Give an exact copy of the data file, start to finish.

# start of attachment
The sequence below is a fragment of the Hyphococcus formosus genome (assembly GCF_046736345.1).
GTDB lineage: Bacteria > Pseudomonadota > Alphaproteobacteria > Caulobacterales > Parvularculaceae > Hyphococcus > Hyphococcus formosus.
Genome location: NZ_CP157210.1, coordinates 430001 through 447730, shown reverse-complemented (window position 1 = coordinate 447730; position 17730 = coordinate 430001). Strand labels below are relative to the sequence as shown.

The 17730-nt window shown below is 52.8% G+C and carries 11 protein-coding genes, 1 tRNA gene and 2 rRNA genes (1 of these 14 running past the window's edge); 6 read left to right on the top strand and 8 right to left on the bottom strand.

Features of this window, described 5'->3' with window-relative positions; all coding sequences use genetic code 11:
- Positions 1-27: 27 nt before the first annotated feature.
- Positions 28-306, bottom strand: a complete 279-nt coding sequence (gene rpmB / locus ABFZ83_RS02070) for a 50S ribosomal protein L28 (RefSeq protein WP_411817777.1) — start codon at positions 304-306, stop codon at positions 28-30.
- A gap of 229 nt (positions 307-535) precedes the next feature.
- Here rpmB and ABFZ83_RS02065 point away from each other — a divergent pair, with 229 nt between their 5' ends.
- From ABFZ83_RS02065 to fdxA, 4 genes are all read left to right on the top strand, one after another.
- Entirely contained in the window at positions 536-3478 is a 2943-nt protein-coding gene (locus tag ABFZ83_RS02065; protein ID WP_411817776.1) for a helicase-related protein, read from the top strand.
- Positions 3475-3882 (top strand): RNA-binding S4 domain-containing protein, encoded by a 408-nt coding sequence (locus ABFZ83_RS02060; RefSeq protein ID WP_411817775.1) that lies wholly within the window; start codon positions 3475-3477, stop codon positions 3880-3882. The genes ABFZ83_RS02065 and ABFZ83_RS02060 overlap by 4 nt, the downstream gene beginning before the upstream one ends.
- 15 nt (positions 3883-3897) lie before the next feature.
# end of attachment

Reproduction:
The sequence below is a fragment of the Hyphococcus formosus genome (assembly GCF_046736345.1).
GTDB lineage: Bacteria > Pseudomonadota > Alphaproteobacteria > Caulobacterales > Parvularculaceae > Hyphococcus > Hyphococcus formosus.
Genome location: NZ_CP157210.1, coordinates 430001 through 447730, shown reverse-complemented (window position 1 = coordinate 447730; position 17730 = coordinate 430001). Strand labels below are relative to the sequence as shown.

The 17730-nt window shown below is 52.8% G+C and carries 11 protein-coding genes, 1 tRNA gene and 2 rRNA genes (1 of these 14 running past the window's edge); 6 read left to right on the top strand and 8 right to left on the bottom strand.

Features of this window, described 5'->3' with window-relative positions; all coding sequences use genetic code 11:
- Positions 1-27: 27 nt before the first annotated feature.
- Positions 28-306, bottom strand: a complete 279-nt coding sequence (gene rpmB / locus ABFZ83_RS02070) for a 50S ribosomal protein L28 (RefSeq protein WP_411817777.1) — start codon at positions 304-306, stop codon at positions 28-30.
- A gap of 229 nt (positions 307-535) precedes the next feature.
- Here rpmB and ABFZ83_RS02065 point away from each other — a divergent pair, with 229 nt between their 5' ends.
- From ABFZ83_RS02065 to fdxA, 4 genes are all read left to right on the top strand, one after another.
- Entirely contained in the window at positions 536-3478 is a 2943-nt protein-coding gene (locus tag ABFZ83_RS02065; protein ID WP_411817776.1) for a helicase-related protein, read from the top strand.
- Positions 3475-3882 (top strand): RNA-binding S4 domain-containing protein, encoded by a 408-nt coding sequence (locus ABFZ83_RS02060; RefSeq protein ID WP_411817775.1) that lies wholly within the window; start codon positions 3475-3477, stop codon positions 3880-3882. The genes ABFZ83_RS02065 and ABFZ83_RS02060 overlap by 4 nt, the downstream gene beginning before the upstream one ends.
- 15 nt (positions 3883-3897) lie before the next feature.